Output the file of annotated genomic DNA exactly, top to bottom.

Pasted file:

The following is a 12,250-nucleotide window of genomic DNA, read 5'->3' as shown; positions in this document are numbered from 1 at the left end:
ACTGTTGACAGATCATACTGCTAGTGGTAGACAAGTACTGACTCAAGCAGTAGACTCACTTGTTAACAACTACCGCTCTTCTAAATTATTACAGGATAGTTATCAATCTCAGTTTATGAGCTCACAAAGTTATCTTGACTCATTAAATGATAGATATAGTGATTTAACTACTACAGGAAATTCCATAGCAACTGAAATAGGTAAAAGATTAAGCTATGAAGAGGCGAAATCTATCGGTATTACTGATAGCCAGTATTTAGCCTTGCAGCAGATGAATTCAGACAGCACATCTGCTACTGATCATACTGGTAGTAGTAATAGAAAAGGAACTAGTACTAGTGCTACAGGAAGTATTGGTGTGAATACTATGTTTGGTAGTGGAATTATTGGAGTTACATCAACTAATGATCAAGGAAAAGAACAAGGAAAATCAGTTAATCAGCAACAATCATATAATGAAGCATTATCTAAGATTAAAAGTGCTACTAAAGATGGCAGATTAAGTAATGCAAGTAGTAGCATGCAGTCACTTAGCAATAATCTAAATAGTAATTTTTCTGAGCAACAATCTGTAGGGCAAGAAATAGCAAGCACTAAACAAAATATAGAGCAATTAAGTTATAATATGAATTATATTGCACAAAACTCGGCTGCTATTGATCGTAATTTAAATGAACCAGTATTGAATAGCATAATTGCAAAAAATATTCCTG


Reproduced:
The following is a 12,250-nucleotide window of genomic DNA, read 5'->3' as shown; positions in this document are numbered from 1 at the left end:
ACTGTTGACAGATCATACTGCTAGTGGTAGACAAGTACTGACTCAAGCAGTAGACTCACTTGTTAACAACTACCGCTCTTCTAAATTATTACAGGATAGTTATCAATCTCAGTTTATGAGCTCACAAAGTTATCTTGACTCATTAAATGATAGATATAGTGATTTAACTACTACAGGAAATTCCATAGCAACTGAAATAGGTAAAAGATTAAGCTATGAAGAGGCGAAATCTATCGGTATTACTGATAGCCAGTATTTAGCCTTGCAGCAGATGAATTCAGACAGCACATCTGCTACTGATCATACTGGTAGTAGTAATAGAAAAGGAACTAGTACTAGTGCTACAGGAAGTATTGGTGTGAATACTATGTTTGGTAGTGGAATTATTGGAGTTACATCAACTAATGATCAAGGAAAAGAACAAGGAAAATCAGTTAATCAGCAACAATCATATAATGAAGCATTATCTAAGATTAAAAGTGCTACTAAAGATGGCAGATTAAGTAATGCAAGTAGTAGCATGCAGTCACTTAGCAATAATCTAAATAGTAATTTTTCTGAGCAACAATCTGTAGGGCAAGAAATAGCAAGCACTAAACAAAATATAGAGCAATTAAGTTATAATATGAATTATATTGCACAAAACTCGGCTGCTATTGATCGTAATTTAAATGAACCAGTATTGAATAGCATAATTGCAAAAAATATTCCTG